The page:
[In the Terrible Sentiment] they are to have wide open and moving eyes, the Vidhuta head, and the look awe-stricken and turned alternately to sides, and holding the Kapota hand they are to walk with quick short steps, trembling body, dry lips and faltering Gait. This [movement] should be resorted when a person is to mimic any one in fear. [And the same rule will apply] in frightening as well as in threatening persons. The Ākṣiptā Cārī is to be assigned to men as well as to women when they have seen a strange animal or heard a strange sound. Gait in the terrified state will consist of movement of feet in the Eḍakākrīḍitā Cārī falling in quick succession sometimes close to and sometimes at a distance from each other, and the hands are to follow them.
Gait of merchants and ministers
76-78. Gait of merchants and ministers is to be made natural. They should walk in the Atikrāntā Cārī with steps two Tālas wide. Their [left hand] showing the upturned Kaṭakāmukha should be on the navel, and the right [lit. the first hand] showing the upturned Arāla should be on the side away [from the left one]. Without making their limbs drooping, motionless or excessively moving they should walk with the same Cārī.
Gait of ascetics and sectarians
79-86. Gait of Yatis, Śramaṇas, those practising austerities should be made like that of one observing the vow of Brahmacarya. [In playing his part] a wise [actor] should have immobile eyes looking only four cubits [in front], a ready memory, the entire body in steadiness, and he is to keep the mind at rest, to assume the marks belonging to his sect and to have modest robes or clothes dyed in dark red, and to stand with the Samapāda feet and to assume the Sthāna of the same name. Then he should make two Catura hands one of which is to be stretched. And assuming a serene appearance in conformity with the performance he should execute the Atikrāntā (Atikrama) Cārī with natural (lit. not drooping) limbs. The best ascetics with a great vow are to have such a Gait, and to others is to be given a Gait contrary to this. As for the rest of the ascetics, according to the vow [enjoined by their own sects] they are to have a Gait confused or stately or sober or mild. And in case of the members of the Pāśupata sect they should walk in the Śakaṭāsyā and Atikrāntā Cārīs with haughty steps.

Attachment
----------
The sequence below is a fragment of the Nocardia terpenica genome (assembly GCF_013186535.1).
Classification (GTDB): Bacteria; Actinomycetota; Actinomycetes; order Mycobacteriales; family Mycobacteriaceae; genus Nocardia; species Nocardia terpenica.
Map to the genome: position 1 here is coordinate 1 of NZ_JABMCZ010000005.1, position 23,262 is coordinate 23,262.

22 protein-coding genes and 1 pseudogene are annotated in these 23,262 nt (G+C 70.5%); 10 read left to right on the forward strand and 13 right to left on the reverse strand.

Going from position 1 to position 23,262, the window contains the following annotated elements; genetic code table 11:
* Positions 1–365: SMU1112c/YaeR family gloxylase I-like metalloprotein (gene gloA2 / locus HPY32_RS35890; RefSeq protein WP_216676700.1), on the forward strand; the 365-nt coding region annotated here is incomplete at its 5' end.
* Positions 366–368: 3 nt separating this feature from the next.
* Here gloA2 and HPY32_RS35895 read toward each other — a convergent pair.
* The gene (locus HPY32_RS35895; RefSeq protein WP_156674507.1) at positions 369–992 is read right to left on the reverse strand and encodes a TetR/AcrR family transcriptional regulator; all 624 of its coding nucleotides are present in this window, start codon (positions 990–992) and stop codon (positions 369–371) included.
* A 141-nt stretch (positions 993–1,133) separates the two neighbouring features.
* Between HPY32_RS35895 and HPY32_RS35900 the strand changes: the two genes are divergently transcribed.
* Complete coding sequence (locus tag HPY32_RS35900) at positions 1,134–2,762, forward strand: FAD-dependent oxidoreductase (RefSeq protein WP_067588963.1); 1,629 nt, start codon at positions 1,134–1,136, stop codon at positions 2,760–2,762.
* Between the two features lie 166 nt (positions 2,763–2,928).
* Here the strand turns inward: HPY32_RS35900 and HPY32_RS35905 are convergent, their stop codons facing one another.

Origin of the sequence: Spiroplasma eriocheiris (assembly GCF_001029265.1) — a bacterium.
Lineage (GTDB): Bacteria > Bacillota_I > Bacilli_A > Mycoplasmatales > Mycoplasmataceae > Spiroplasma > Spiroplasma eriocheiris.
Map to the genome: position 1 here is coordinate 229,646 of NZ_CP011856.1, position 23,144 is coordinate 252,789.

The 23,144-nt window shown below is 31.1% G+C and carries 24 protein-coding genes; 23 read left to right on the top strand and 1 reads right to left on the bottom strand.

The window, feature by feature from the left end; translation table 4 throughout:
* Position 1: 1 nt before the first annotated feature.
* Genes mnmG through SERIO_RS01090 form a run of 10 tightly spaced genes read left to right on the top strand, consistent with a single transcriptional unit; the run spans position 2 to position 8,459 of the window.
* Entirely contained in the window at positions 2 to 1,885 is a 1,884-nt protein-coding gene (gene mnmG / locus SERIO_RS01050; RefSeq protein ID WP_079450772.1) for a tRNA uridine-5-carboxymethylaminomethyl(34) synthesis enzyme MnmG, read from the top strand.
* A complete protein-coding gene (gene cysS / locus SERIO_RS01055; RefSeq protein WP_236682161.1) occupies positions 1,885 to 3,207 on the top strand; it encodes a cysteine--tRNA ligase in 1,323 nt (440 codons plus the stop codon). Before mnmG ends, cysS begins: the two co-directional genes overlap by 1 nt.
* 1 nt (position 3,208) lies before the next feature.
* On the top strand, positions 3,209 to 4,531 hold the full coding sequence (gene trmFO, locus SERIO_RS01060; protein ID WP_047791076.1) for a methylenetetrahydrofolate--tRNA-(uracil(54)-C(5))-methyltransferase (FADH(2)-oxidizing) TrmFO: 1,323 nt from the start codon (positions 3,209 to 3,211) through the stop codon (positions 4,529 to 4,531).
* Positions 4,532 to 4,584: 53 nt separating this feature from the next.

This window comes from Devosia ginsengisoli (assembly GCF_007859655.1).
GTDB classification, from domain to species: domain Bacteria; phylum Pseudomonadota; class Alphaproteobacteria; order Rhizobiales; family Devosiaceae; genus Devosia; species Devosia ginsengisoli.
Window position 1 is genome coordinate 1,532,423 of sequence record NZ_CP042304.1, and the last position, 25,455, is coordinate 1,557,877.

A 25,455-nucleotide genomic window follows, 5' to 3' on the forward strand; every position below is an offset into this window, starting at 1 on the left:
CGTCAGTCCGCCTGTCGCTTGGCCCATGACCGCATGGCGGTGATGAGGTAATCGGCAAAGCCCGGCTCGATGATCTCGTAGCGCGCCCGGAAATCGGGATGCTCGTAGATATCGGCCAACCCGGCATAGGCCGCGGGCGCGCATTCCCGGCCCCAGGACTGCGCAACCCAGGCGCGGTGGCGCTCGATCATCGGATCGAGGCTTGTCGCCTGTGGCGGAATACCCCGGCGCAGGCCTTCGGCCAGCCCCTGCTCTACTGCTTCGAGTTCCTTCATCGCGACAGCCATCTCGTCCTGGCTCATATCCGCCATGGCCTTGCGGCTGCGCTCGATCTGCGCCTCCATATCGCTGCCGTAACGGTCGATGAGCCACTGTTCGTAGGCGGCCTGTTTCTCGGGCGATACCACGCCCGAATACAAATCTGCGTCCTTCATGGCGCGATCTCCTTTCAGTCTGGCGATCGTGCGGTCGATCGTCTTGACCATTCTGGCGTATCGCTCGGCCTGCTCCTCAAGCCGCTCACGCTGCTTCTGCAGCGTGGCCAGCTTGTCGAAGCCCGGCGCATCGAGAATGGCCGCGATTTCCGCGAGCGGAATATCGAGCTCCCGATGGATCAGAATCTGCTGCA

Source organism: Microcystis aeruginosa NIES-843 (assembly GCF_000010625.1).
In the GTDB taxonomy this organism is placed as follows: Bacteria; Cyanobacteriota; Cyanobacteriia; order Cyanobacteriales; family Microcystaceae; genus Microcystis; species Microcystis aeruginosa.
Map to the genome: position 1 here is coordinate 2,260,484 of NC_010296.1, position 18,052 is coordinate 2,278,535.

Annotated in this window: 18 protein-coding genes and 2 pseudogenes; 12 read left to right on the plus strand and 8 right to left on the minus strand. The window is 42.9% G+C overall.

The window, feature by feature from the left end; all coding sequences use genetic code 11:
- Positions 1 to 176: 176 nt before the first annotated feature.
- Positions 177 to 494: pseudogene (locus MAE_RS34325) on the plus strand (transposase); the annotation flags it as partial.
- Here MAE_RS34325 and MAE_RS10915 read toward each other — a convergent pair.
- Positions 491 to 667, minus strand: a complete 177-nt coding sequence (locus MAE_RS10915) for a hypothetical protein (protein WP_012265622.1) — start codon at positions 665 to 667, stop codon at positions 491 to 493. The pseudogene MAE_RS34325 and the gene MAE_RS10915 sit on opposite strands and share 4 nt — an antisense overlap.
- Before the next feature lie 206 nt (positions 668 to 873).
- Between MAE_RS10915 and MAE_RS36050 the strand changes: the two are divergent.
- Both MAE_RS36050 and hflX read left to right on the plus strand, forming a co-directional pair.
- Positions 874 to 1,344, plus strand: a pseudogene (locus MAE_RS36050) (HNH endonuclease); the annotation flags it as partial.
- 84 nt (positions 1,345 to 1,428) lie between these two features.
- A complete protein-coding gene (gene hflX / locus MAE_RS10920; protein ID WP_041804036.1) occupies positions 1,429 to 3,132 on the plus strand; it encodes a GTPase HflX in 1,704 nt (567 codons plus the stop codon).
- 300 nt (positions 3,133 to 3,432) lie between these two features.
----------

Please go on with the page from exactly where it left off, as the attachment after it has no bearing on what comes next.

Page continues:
Gait of a person in darkness or of a blind man
87. Gait [of a person] walking in darkness or Gait of a blind [man] should consist of feet gliding over the ground and hands groping for the way.
Gait of one riding a chariot
88-92. Gait of a person riding a chariot should consist of short (cūrṇa) steps. From the Samapāda Sthāna (posture) he is to make a mimicry of the being carried in a chariot (lit. go the movement of a chariot), and with one [hand he is to take up] the bow and with the other the pole [of the chariot]. And his charioteer is to remain busy with the whip and reins, and the varied draught animals should be represented according to their distinctive class. And with quick and simple steps he (i.e. the charioteer) is to enter the stage. Gait of one in a celestial car (vimāna) should be made like that of one riding a chariot. One who is about to mount [these vehicles] is to move his body up with the face looking up and with the [motion] contrary to this one is to make one’s discent [from them].
Gait while moving in the sky
92-95. Gait of a character moving through the sky is to include the aerial Cārīs and looking downwards, and [besides this] one is to move [first] from the Samapāda Sthāna (posture) with short steps. Gait of one who descends from the sky is also to be of this kind. This Gait is to consist of steps straight and wide or high and low, or irregular and round about.
Gait of a person falling from the sky is to include the Apaviddha arms, scattered ends of clothes, and eyes set on the ground [below].
Gait in ascending any high place